Mnuchin as Treasury secretary will bolster the economy
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If you want to understand the recent “Trump rally” – how the stock market has hit record highs in the weeks following Election Day – a recent CNBC interview of President-elect Trump's nominee for Treasury secretary, Steven Mnuchin, provided some important clues.

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To start, Mnuchin did not descend from Trump tower in Manhattan to fill a few minutes on one of the Sunday morning shows, reciting carefully choreographed talking points. Instead, he went on a network the financial world watches on a Wednesday morning ahead of the market open, and he was, by Washington standards, refreshingly blunt on a range of important economic issues.

 

Most importantly, though, Mnuchin embodied a combination of free market positions, clearly evident expertise about the business world, and a sunny, can-do attitude about the incoming administration's desire to cut through the thicket of red tape the past eight years of big government policies have produced.

After rightly discussing the need for sustained 3-4 percent annual economic growth in the United States, he went on to outline the need for fundamental tax reform. “This will be the largest tax change since Reagan,” Mnuchin boldly noted, referring to the last major overhaul of the tax code more than 30 years ago. That is music to the ears of American job creators, who have battled a complex, uncertain and uncompetitive tax code for decades.

We all know tax reform is critical to a healthy economy.  Our current uncompetitive business tax rates punish American companies and put our job creators at a huge disadvantage against their international competitors. While countless politicos have discussed the need for tax reform for years, Mnuchin is a change agent who is ready to tear down burdensome regulations and slay some of Washington's sacred cows.

Every year, it becomes more and more important for policymakers to make our tax policies competitive – because the costs of conducting business continue to go down elsewhere around the world. Belying its reputation for liberal policies, even Europe has recognized this new landscape and many of its nations have realized the need for more competitive tax rates. Meanwhile, the United States retains one of the very highest corporate tax rates in the world.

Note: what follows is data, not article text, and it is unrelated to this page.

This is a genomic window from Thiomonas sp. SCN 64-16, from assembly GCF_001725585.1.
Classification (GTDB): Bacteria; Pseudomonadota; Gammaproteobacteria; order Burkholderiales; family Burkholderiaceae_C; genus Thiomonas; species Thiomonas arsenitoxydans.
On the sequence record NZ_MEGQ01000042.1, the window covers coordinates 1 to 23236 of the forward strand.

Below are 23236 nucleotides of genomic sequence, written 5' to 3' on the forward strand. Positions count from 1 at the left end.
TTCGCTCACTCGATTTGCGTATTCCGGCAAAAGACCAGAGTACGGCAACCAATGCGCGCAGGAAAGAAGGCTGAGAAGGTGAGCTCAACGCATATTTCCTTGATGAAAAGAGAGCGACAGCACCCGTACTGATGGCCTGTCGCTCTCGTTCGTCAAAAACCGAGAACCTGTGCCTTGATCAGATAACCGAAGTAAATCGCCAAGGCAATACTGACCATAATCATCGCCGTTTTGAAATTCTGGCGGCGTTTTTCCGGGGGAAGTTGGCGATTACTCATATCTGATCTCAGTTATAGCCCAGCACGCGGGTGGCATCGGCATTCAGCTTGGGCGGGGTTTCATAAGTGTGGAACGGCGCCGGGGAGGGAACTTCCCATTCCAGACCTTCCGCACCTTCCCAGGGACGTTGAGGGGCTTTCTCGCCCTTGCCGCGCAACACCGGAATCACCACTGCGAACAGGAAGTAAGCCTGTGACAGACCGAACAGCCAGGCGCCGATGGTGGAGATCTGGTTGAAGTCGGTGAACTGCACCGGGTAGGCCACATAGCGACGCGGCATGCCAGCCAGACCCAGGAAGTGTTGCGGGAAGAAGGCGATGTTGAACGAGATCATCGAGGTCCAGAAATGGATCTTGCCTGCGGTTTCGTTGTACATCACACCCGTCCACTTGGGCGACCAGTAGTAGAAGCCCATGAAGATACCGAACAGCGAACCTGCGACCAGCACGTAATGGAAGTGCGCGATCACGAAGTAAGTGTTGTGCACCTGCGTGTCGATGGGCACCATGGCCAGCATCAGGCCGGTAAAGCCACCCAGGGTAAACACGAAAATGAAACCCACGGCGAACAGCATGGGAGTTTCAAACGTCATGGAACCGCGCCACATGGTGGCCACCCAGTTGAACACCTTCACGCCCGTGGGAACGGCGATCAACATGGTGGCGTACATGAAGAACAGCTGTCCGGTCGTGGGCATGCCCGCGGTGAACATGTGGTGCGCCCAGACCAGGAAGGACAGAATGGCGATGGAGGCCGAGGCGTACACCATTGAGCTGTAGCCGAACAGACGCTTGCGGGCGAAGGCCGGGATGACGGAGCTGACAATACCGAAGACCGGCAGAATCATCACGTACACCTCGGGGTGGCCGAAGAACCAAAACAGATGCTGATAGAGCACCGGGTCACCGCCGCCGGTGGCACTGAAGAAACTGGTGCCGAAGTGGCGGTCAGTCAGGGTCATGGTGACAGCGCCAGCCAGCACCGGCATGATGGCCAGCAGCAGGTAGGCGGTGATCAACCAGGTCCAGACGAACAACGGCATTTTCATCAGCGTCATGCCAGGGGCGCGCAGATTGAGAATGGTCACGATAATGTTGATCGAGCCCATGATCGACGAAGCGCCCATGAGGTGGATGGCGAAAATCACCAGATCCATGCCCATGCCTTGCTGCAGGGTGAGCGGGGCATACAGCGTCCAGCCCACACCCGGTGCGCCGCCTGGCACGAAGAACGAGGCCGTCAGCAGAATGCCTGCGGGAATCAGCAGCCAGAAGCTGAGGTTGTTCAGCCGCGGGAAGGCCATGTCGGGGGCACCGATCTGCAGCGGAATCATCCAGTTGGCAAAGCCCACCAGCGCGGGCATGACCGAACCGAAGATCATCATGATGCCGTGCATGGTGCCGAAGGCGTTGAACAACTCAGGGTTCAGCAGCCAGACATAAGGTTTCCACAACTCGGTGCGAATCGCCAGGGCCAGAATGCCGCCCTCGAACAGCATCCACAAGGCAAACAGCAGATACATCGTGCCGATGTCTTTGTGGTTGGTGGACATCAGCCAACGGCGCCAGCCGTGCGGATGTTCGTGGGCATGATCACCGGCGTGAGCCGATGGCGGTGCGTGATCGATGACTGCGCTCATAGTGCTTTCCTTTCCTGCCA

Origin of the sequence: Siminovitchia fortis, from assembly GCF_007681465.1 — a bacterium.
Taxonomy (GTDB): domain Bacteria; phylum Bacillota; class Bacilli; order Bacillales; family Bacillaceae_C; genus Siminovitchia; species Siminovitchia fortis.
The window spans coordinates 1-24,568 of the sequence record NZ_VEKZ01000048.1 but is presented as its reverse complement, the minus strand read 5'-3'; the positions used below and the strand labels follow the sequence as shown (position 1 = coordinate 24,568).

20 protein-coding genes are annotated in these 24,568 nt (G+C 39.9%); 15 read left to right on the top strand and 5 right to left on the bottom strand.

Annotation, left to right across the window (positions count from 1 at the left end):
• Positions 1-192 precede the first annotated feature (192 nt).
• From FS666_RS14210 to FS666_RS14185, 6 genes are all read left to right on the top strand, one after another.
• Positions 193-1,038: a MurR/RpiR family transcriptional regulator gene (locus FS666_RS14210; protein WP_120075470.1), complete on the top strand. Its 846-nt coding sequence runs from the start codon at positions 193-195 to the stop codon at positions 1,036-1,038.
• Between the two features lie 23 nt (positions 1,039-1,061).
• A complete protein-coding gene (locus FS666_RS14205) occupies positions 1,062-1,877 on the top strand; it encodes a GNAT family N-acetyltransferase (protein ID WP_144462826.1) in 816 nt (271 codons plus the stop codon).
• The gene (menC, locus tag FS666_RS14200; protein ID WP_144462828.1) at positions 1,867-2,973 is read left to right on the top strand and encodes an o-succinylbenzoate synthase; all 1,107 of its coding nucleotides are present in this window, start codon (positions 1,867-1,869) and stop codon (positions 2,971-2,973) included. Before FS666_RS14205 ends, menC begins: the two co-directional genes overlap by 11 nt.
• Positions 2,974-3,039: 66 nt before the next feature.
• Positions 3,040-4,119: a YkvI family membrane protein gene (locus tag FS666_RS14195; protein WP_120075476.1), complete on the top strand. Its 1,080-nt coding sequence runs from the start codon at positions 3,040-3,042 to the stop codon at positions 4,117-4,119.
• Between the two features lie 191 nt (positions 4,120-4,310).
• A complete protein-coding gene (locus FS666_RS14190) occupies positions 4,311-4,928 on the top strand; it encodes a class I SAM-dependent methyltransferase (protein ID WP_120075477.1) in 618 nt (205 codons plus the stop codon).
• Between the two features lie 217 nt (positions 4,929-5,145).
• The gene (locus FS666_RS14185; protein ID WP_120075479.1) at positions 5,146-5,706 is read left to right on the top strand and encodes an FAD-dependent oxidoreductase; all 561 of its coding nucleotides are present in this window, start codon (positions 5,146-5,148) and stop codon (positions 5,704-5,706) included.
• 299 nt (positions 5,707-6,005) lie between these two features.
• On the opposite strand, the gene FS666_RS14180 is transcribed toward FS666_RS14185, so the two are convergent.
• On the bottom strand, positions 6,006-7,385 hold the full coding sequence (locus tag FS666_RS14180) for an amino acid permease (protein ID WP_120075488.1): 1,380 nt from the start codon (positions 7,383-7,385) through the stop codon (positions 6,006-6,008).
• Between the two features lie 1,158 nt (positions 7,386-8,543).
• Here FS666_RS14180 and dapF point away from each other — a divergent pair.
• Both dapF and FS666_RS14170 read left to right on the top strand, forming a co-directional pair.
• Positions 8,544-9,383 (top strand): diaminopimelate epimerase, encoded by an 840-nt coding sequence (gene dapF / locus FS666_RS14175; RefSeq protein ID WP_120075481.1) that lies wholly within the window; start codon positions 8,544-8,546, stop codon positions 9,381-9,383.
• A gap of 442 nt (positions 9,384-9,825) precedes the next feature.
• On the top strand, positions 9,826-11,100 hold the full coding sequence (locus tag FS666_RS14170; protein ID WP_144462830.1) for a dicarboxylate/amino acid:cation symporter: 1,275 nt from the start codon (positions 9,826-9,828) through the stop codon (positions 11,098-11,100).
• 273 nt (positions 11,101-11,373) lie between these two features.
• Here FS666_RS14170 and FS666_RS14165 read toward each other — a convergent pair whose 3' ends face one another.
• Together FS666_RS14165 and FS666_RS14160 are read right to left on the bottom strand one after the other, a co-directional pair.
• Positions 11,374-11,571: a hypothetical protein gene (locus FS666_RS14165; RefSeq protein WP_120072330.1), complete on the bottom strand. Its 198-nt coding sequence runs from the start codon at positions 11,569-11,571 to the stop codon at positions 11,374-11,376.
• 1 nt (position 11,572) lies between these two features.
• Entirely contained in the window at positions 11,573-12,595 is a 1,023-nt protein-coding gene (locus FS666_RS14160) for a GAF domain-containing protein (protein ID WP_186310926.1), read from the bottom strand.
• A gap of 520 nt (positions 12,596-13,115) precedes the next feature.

Tax competition doesn’t just exist at the international level, either. In our annual study Rich States, Poor States for the American Legislative Exchange Council, Dr. Arthur Laffer, Stephen Moore and I show how tax competition is a major factor in determining economic growth across the 50 states.  Policymakers acutely realize the need to stay competitive in the race for job creation and economic growth. That’s why states are attempting to emulate the policies of growth engines like Texas and Florida, while avoiding the uncompetitive policies of financially troubled states like California and New York.

Mnuchin clearly understands the dynamic nature of the relationship between policy and competitiveness. One place he demonstrated it was a brief comment in his CNBC interview about a relatively arcane budget fight in Washington. The issue of “dynamic” vs “static” revenue scoring may put most Americans to sleep, but this policy debate will determine the official cost of tax policy to the government and perhaps significantly alter the outcome of tax reform efforts.

Dynamic scoring simply takes into consideration an economic reality: When tax policy changes, it immediately affects the incentives of individual taxpayers – and that in turn may dramatically alter their behavior in the market. This wonky policy dramatically improves upon the accuracy of traditional, “static” scoring methods, which assume people will go on behaving the same way even when they face entirely different tax incentives. Dynamic scoring should be a no-brainer, like picking an iPhone over a flip-phone, except it harms the ability of big government supporters to argue against tax cuts, so instead the policy is “controversial” in some circles.  Mnuchin, to his great credit, outlined his support: “of course you have to have dynamic scoring. It would make no sense otherwise.”

This week our nation celebrates the peaceful transfer of power between administrations with vastly different policy goals. It is clear the market has responded favorably to the clues it has been given on the much-needed tax and economic reforms that will be considered in the weeks and months ahead. Steven Mnuchin is a change agent who has committed to reduce tax rates for job creators, which will provide a much-needed economic boost for the hardworking taxpayers of America.

Jonathan Williams is chief economist at the American Legislative Exchange Council and vice president of its Center for State Fiscal Reform.


The views expressed by contributors are their own and are not the views of The Hill.